Still Smokin’ (Tommy Chong, 1983)

by Douglas Buck March 2, 2018 4 minutes (797 words) HD Streaming

A good a time as any to hit the fifth, almost annual at that point (as their 15 minutes had some traction), entry in the slightly hazy, vaguely subversive (back in much more innocent times) misadventures of those two dopey stoners Cheech & Chong (being one Tommy Chong and one Richard ‘Cheech’ Marin) and… if the twosome’s drugged out stereotyping personas were starting to show signs of stretching thin (especially during their last effort, Things Are Tough all Over, which still had its moments, but the overtly silly factor and reliance on fart jokes was starting to gain greater traction), Still Smokin’ definitely hits a low point.

In this one, with the boys travelling to Amsterdam, where they’ve been invited by a friend of Chong’s to perform at the first annual Burt Reynolds/Dolly Parton Film Festival and instead keep getting confused for the stars (who don’t show up) is kinda amusing (if not all particularly well realized about people of the Netherlands, but more on C&C’s complete cultural/social blindness later) with Cheech constantly referred to as ‘Mr. Reynolds’ and Chong, in one of the many instances of just winging-it oddities the duo go with, as ‘Mr. Parton’.

As we follow the duo around on their festival indulgences, including Cheech hooking up with the cold, magnificent statuesque beauty (at least one area they managed to get culturally correct) of a room service maid who ends up ravaging them both into desperate exhaustion, to Cheech tripping out at a restaurant where they have no idea all the food is filled with marijuana (it’s Amsterdam, of course) with Chong unaccountably turning into a large laughing pink teddy bear, and to a series of random skits, clearly taken from their stand-up act (and that feel a lot like ways to fill up the runtime, which is already only a little over 80 minutes), that play out as daydreams of Chong, you really get a sense, while it’s nice to see talented folk enjoying their success after years of hard work getting there, that perhaps, over these films, the duo was becoming a bit too confident in their natural talents being able to overcome a lack of effort.

Gone is any hint of the subversive socio-economic commentary (the struggle to get a job, the police constantly harassing them, stealing gas to fill their tank to get to work, time at the welfare office and at bail hearings) that, while not exactly prevalent in the first two efforts Up in Smoke and Next Movie, at least served as some backdrop to their shenanigans, replaced by two comedians who feel a bit too filled (and perhaps content) with their lots in life.

With a number of the skits, including the one of them as gay dudes dressing in drag for a ball, using perfume-spraying dildos and talking very fey, and another of them as a Sumo wrestler tag team (with cute names like ‘Itchy Scratchy’) stretching the balls of their invisible man opponent, are so easy and bereft of anything but the silliest funny face kindergarten-level humor and a lot of R-rated dick jokes and scatological humor, it’s hard to quite figure exactly who they’re appealing to, other than perhaps the least demanding adolescent stoners sitting on their couch so consumed by the drug-induced hyper-sensation of the large bag of chips they’re eating that they don’t notice how truly mind-numbing it all is.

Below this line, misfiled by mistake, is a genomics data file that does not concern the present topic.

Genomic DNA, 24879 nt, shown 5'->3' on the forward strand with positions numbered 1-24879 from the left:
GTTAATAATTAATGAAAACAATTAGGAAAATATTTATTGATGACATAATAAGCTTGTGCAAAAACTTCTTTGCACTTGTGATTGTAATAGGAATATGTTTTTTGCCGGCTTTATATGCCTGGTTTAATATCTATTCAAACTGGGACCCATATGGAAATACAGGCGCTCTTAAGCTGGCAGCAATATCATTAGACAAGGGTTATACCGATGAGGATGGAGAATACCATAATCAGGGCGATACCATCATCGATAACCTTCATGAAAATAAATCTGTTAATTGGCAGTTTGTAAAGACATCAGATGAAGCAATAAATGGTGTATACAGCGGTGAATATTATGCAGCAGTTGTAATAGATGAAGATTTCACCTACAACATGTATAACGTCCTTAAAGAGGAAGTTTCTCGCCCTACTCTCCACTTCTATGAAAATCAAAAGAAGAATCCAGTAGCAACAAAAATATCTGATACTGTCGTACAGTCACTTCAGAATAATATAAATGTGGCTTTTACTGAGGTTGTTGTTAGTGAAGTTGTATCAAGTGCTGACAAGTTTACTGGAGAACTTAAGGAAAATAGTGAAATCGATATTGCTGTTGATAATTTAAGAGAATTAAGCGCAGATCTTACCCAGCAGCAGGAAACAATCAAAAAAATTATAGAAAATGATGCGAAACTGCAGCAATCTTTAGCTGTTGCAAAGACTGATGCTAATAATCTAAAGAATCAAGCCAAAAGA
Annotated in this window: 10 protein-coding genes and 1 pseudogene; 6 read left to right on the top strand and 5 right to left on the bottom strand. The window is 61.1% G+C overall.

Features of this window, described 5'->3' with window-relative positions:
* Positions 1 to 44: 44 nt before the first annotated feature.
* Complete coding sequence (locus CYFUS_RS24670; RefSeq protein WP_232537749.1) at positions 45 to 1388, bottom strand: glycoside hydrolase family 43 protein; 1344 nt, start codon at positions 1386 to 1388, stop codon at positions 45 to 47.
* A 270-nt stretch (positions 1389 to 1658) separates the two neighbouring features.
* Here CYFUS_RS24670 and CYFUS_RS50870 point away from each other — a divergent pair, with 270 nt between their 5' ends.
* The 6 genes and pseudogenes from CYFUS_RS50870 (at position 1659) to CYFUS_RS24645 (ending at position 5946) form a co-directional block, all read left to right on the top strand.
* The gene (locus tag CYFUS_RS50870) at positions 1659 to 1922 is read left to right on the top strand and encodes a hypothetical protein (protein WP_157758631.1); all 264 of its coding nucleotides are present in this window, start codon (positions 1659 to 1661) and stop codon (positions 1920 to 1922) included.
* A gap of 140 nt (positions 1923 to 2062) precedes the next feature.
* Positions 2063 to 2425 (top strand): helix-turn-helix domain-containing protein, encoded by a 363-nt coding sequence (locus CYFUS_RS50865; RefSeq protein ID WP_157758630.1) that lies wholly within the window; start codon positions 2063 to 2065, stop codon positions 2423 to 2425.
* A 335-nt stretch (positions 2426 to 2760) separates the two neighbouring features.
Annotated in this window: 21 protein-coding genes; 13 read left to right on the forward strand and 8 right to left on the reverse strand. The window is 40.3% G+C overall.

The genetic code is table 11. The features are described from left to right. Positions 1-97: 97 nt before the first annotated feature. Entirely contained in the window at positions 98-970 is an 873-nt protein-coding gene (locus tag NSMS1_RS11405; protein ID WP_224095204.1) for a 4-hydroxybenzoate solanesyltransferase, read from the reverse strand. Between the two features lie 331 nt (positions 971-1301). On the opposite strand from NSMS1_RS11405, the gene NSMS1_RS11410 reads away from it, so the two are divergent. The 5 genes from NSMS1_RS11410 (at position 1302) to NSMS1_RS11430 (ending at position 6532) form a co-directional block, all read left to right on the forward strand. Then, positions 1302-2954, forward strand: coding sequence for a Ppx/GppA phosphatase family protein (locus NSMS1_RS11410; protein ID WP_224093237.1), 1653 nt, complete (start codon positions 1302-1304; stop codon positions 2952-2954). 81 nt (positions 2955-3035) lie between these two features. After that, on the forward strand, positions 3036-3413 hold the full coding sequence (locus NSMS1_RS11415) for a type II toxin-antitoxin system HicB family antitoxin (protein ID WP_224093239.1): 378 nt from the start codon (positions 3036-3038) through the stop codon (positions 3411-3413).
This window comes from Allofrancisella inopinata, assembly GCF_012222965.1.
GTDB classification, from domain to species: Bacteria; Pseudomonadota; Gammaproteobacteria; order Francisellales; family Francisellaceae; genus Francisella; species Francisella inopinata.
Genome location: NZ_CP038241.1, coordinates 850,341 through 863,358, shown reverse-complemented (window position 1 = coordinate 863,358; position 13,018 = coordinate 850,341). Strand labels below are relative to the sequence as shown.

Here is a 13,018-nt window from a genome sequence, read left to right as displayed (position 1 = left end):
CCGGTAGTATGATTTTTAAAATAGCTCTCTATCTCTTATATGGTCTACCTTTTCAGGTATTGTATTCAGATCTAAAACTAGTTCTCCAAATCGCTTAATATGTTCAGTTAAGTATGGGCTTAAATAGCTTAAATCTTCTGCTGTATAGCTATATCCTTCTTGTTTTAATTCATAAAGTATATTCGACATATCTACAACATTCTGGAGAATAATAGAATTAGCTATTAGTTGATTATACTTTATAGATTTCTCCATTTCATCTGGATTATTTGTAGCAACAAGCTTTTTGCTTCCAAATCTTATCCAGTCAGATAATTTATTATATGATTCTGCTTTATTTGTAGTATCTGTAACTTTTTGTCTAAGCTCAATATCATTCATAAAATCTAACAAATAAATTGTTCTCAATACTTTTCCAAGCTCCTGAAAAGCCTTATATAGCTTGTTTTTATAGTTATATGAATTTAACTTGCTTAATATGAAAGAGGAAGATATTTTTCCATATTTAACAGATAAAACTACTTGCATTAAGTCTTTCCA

As often happens when comedy goes really bad, there can be a certain amount of fascination with watching the train wreck. If I wasn’t somewhat bemused by the laziness, I could almost imagine their desperate gyrations as some kind of weird performance art for overgrown children. And, as overtly culturally mentally challenged as their skits are (as with their dim-witted and violent uber-rich Arab sheiks in their last effort Things Are Tough All Over, they offer no insights, only reinforce stereotypes, in their bits on gays, Japanese, Texas cowboys, street singers), I still find it hard to dislike the bumbling duo; with Cheech’s persona being of a sex-crazed, dope addled, shiftless Mexican and Chong an over-privileged, possibly brain damaged from way too much drug experimentation drifter, it’s not like they come off as Western imperialists out for personal gain or something. Despite everything, I like these guys – they’re like sanitized, non-dangerous, gentler — entirely apolitical — versions of reporters from the drug hazed trenches like Hunter S Thompson, if that even makes any sense.

In other words, I’m still all in on the continuing adventures. I figure, with their individual side efforts and cameos in other films, it only means another ten movies or so; a mere blip for an obsessive completest like me!

Still Smokin’ (Tommy Chong, 1983)

Douglas Buck. Filmmaker. Full-time cinephile. Part-time electrical engineer. You can also follow Buck on “Buck a Review,” his film column of smart, snappy, at times irreverent reviews.

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